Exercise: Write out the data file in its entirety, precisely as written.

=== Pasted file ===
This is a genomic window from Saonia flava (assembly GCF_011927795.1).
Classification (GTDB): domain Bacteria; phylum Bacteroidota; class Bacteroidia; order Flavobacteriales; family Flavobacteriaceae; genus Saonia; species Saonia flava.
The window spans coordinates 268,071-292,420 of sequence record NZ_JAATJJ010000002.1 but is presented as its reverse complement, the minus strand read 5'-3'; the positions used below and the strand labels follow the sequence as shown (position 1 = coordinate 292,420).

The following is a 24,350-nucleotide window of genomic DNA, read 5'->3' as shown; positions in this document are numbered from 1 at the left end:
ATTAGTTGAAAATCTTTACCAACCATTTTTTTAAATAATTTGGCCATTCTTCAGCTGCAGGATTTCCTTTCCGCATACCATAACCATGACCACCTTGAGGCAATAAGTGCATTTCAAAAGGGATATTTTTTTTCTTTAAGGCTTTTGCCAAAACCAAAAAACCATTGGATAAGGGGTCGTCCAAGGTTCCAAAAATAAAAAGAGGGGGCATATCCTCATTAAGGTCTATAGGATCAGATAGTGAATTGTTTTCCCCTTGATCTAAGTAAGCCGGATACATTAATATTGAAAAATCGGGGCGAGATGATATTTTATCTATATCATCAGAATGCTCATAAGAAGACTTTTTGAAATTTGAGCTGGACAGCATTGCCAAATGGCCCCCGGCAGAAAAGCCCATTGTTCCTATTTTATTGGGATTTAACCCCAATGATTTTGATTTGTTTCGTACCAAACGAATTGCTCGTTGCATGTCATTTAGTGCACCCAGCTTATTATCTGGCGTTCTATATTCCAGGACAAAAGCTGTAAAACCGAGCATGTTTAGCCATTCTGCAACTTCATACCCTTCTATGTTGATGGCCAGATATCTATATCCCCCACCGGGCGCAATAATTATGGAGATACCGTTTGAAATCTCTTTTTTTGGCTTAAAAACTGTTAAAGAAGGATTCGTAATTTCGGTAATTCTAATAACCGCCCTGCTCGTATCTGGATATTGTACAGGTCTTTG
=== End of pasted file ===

This is a genomic window from Saonia flava (assembly GCF_011927795.1).
Classification (GTDB): domain Bacteria; phylum Bacteroidota; class Bacteroidia; order Flavobacteriales; family Flavobacteriaceae; genus Saonia; species Saonia flava.
The window spans coordinates 268,071-292,420 of sequence record NZ_JAATJJ010000002.1 but is presented as its reverse complement, the minus strand read 5'-3'; the positions used below and the strand labels follow the sequence as shown (position 1 = coordinate 292,420).

The following is a 24,350-nucleotide window of genomic DNA, read 5'->3' as shown; positions in this document are numbered from 1 at the left end:
ATTAGTTGAAAATCTTTACCAACCATTTTTTTAAATAATTTGGCCATTCTTCAGCTGCAGGATTTCCTTTCCGCATACCATAACCATGACCACCTTGAGGCAATAAGTGCATTTCAAAAGGGATATTTTTTTTCTTTAAGGCTTTTGCCAAAACCAAAAAACCATTGGATAAGGGGTCGTCCAAGGTTCCAAAAATAAAAAGAGGGGGCATATCCTCATTAAGGTCTATAGGATCAGATAGTGAATTGTTTTCCCCTTGATCTAAGTAAGCCGGATACATTAATATTGAAAAATCGGGGCGAGATGATATTTTATCTATATCATCAGAATGCTCATAAGAAGACTTTTTGAAATTTGAGCTGGACAGCATTGCCAAATGGCCCCCGGCAGAAAAGCCCATTGTTCCTATTTTATTGGGATTTAACCCCAATGATTTTGATTTGTTTCGTACCAAACGAATTGCTCGTTGCATGTCATTTAGTGCACCCAGCTTATTATCTGGCGTTCTATATTCCAGGACAAAAGCTGTAAAACCGAGCATGTTTAGCCATTCTGCAACTTCATACCCTTCTATGTTGATGGCCAGATATCTATATCCCCCACCGGGCGCAATAATTATGGAGATACCGTTTGAAATCTCTTTTTTTGGCTTAAAAACTGTTAAAGAAGGATTCGTAATTTCGGTAATTCTAATAACCGCCCTGCTCGTATCTGGATATTGTACAGGTCTTTG